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Husch Blackwell's Amicus Brief Aids in Fourth Circuit Win for Auto Finance Industry

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The U.S. Court of Appeals for the Fourth Circuit has issued a decision confirming that transactions that finance the purchase of a motor vehicle and GAP waiver are exempt from the Military Lending Act (MLA) in an appeal in which Husch Blackwell attorneys Marci Kawski and Lisa Lawless filed an amicus curiae brief for industry trade associations.

In a decision interpreting the scope and effect of the Military Lending Act (MLA), the U.S. Court of Appeals for the Fourth Circuit confirmed that the plain language of the MLA excludes from its coverage an auto finance transaction that finances the purchase of a vehicle and a Guaranteed Asset Protection (“GAP”) waiver.

In Davidson v. United Auto Credit Corporation, the Fourth Circuit has affirmed the decision of the Eastern District of Virginia dismissing a putative class action that attempted to bring such a transaction within the MLA. Husch Blackwell attorneys Marci Kawski and Lisa Lawless filed an amicus curiae brief on behalf of several national industry trade associations in the Fourth Circuit.      

In his complaint, the plaintiff alleged that while he was on active-duty status with the Army, he purchased a vehicle from a dealership in Fredericksburg, Virginia, and entered into a retail installment contract to finance the purchase of the vehicle, as well as a Guaranteed Asset Protection waiver, a processing fee, and pre-paid interest. The plaintiff argued United Auto Credit violated the MLA because the retail installment contract is consumer credit subject to the MLA as a result of the financing of GAP waiver and other items. GAP waivers are regularly offered to all consumers, including members of the military, when they finance the purchase of their vehicle. The plaintiff sought, among other remedies, a ruling declaring the retail installment contracts of the putative nationwide class were void.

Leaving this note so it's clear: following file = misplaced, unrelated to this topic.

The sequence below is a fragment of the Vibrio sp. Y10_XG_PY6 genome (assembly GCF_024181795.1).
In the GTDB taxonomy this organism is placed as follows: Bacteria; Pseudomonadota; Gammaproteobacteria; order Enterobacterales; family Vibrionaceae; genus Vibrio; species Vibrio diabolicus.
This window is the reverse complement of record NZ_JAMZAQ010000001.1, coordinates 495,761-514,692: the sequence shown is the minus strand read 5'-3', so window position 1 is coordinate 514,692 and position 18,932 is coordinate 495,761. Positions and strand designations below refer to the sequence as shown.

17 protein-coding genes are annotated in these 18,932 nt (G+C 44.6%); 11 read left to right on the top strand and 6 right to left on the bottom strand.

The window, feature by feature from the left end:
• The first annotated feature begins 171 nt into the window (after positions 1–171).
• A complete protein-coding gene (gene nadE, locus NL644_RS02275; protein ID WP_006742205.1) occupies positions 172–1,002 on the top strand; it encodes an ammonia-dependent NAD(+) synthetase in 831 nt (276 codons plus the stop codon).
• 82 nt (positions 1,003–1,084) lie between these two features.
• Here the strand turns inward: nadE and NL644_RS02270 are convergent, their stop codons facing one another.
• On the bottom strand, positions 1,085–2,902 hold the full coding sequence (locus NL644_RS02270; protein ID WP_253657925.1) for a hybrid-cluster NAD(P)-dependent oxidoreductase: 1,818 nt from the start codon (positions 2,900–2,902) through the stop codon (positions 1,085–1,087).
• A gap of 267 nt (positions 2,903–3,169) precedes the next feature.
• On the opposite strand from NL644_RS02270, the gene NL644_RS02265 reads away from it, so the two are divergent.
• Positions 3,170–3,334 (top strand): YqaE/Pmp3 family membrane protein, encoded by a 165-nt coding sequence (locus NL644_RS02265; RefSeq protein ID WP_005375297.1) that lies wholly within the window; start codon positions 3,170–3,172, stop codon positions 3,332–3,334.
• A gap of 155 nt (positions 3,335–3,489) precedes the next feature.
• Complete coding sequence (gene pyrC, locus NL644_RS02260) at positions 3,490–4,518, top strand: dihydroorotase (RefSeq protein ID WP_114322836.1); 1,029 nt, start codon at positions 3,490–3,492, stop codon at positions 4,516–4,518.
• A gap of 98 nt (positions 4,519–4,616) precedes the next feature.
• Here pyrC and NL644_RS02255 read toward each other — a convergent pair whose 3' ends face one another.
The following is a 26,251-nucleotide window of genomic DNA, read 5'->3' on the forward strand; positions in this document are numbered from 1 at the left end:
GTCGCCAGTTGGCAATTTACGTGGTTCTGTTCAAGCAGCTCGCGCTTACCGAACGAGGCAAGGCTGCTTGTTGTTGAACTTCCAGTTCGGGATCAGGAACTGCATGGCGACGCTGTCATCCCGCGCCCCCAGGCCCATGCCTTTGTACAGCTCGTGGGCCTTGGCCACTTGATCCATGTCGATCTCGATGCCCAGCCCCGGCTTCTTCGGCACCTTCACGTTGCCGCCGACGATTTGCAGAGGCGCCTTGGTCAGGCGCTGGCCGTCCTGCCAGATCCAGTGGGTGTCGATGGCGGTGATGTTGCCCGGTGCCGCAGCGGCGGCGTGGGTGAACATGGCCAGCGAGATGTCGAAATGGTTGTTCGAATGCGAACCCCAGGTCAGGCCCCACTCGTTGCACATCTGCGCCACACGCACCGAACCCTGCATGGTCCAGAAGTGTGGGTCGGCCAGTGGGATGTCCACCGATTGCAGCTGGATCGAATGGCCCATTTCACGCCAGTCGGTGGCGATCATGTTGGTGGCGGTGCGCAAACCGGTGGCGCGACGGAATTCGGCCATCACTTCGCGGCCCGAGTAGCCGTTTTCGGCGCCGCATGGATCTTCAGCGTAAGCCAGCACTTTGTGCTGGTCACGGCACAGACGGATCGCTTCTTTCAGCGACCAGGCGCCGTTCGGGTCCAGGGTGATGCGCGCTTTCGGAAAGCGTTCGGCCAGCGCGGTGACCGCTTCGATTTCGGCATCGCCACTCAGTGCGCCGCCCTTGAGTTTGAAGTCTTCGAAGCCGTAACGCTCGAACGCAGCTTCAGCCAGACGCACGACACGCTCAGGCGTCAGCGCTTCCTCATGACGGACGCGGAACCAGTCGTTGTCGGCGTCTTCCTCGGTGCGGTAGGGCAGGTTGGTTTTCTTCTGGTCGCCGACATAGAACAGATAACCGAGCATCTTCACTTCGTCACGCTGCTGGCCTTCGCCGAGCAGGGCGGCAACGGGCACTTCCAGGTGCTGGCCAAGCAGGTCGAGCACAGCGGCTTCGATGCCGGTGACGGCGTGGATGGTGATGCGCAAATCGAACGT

The district court dismissed the case, citing that the MLA only applies to “consumer credit” and that the plaintiff’s retail installment contract was not “consumer credit” because the contract falls within the MLA’s auto-finance exception to the definition of “consumer credit.” By its terms, the MLA does not apply to financing procured in the course of purchasing a car when the financing is offered for the express purpose of financing the purchase and is secured by the car.

Davidson appealed to the Fourth Circuit. In that appeal, Husch Blackwell filed an amicus curiae brief arguing that the plain language of the MLA does not extend to the kind of transactions between United Auto and plaintiff, the original purpose of the MLA did not apply to retail installment contracts that finance items like GAP waiver, and the ability of a servicemember to purchase and finance a vehicle and items like GAP waiver strongly benefit members of the military and support military readiness. The amicus brief was filed on behalf of the American Financial Services Association, Consumer Bankers Association, National Automobile Dealers Association, Guaranteed Asset Protection Association, Consumer Credit Industry Association, and the U.S. Chamber of Commerce.

Applying the plain language of the MLA, the Fourth Circuit agreed and ruled that the retail installment contract that financed the purchase of a vehicle and GAP waiver “is for the express purpose of financing the car purchase” and, therefore, does not fall within the definition of consumer credit covered by the MLA.

“This had the makings of game-changing litigation,” Kawski said. “If the plaintiffs were successful in their appeal, it would have overturned the long-held interpretation of the MLA, adversely affected members of the military, disrupted current business practices, and impacted the secondary market. We are pleased with the Court’s decision.”


Marci V. Kawski


Lisa M. Lawless

Senior Counsel